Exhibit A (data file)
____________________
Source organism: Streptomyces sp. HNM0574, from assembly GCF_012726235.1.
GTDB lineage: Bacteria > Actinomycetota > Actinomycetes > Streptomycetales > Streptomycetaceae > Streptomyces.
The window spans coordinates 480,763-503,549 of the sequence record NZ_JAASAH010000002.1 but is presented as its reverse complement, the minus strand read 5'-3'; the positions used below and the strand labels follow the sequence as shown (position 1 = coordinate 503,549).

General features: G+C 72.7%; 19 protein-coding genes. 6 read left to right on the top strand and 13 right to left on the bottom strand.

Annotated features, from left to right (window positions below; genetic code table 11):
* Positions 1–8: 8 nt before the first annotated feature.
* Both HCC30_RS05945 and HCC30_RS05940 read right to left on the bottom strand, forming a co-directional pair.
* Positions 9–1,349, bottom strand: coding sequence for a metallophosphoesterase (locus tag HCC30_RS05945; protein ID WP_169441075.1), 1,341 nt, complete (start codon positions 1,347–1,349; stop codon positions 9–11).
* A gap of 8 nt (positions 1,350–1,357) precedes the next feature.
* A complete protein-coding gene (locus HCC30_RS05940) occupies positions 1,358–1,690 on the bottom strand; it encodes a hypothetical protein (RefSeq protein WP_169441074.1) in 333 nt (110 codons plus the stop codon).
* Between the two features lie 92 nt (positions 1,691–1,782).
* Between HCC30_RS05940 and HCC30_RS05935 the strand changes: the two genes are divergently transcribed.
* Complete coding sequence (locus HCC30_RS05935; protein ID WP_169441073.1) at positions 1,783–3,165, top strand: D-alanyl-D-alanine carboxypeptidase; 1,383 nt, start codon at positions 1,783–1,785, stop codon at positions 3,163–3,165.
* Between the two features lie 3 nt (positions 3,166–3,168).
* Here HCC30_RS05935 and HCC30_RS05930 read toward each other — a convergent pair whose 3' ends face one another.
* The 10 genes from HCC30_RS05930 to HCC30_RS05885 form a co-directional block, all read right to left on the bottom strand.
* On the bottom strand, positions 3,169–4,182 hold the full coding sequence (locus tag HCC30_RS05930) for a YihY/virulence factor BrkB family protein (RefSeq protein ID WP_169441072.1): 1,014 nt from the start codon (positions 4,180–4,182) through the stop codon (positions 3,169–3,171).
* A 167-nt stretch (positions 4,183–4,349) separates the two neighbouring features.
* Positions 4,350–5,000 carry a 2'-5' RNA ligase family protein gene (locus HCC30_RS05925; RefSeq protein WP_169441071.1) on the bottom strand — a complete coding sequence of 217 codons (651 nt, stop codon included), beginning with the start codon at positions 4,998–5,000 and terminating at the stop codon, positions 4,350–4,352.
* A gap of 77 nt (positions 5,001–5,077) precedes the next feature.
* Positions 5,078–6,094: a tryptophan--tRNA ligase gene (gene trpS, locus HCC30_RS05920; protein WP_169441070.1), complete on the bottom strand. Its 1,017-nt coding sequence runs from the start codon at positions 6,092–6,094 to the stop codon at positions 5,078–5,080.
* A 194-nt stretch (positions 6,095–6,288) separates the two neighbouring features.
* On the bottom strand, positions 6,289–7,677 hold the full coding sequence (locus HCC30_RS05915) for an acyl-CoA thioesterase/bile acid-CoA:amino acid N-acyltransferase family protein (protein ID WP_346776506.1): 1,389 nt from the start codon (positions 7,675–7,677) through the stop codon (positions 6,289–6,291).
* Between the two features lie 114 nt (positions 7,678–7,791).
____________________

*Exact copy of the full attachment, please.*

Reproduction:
Source organism: Streptomyces sp. HNM0574, from assembly GCF_012726235.1.
GTDB lineage: Bacteria > Actinomycetota > Actinomycetes > Streptomycetales > Streptomycetaceae > Streptomyces.
The window spans coordinates 480,763-503,549 of the sequence record NZ_JAASAH010000002.1 but is presented as its reverse complement, the minus strand read 5'-3'; the positions used below and the strand labels follow the sequence as shown (position 1 = coordinate 503,549).

General features: G+C 72.7%; 19 protein-coding genes. 6 read left to right on the top strand and 13 right to left on the bottom strand.

Annotated features, from left to right (window positions below; genetic code table 11):
* Positions 1–8: 8 nt before the first annotated feature.
* Both HCC30_RS05945 and HCC30_RS05940 read right to left on the bottom strand, forming a co-directional pair.
* Positions 9–1,349, bottom strand: coding sequence for a metallophosphoesterase (locus tag HCC30_RS05945; protein ID WP_169441075.1), 1,341 nt, complete (start codon positions 1,347–1,349; stop codon positions 9–11).
* A gap of 8 nt (positions 1,350–1,357) precedes the next feature.
* A complete protein-coding gene (locus HCC30_RS05940) occupies positions 1,358–1,690 on the bottom strand; it encodes a hypothetical protein (RefSeq protein WP_169441074.1) in 333 nt (110 codons plus the stop codon).
* Between the two features lie 92 nt (positions 1,691–1,782).
* Between HCC30_RS05940 and HCC30_RS05935 the strand changes: the two genes are divergently transcribed.
* Complete coding sequence (locus HCC30_RS05935; protein ID WP_169441073.1) at positions 1,783–3,165, top strand: D-alanyl-D-alanine carboxypeptidase; 1,383 nt, start codon at positions 1,783–1,785, stop codon at positions 3,163–3,165.
* Between the two features lie 3 nt (positions 3,166–3,168).
* Here HCC30_RS05935 and HCC30_RS05930 read toward each other — a convergent pair whose 3' ends face one another.
* The 10 genes from HCC30_RS05930 to HCC30_RS05885 form a co-directional block, all read right to left on the bottom strand.
* On the bottom strand, positions 3,169–4,182 hold the full coding sequence (locus tag HCC30_RS05930) for a YihY/virulence factor BrkB family protein (RefSeq protein ID WP_169441072.1): 1,014 nt from the start codon (positions 4,180–4,182) through the stop codon (positions 3,169–3,171).
* A 167-nt stretch (positions 4,183–4,349) separates the two neighbouring features.
* Positions 4,350–5,000 carry a 2'-5' RNA ligase family protein gene (locus HCC30_RS05925; RefSeq protein WP_169441071.1) on the bottom strand — a complete coding sequence of 217 codons (651 nt, stop codon included), beginning with the start codon at positions 4,998–5,000 and terminating at the stop codon, positions 4,350–4,352.
* A gap of 77 nt (positions 5,001–5,077) precedes the next feature.
* Positions 5,078–6,094: a tryptophan--tRNA ligase gene (gene trpS, locus HCC30_RS05920; protein WP_169441070.1), complete on the bottom strand. Its 1,017-nt coding sequence runs from the start codon at positions 6,092–6,094 to the stop codon at positions 5,078–5,080.
* A 194-nt stretch (positions 6,095–6,288) separates the two neighbouring features.
* On the bottom strand, positions 6,289–7,677 hold the full coding sequence (locus HCC30_RS05915) for an acyl-CoA thioesterase/bile acid-CoA:amino acid N-acyltransferase family protein (protein ID WP_346776506.1): 1,389 nt from the start codon (positions 7,675–7,677) through the stop codon (positions 6,289–6,291).
* Between the two features lie 114 nt (positions 7,678–7,791).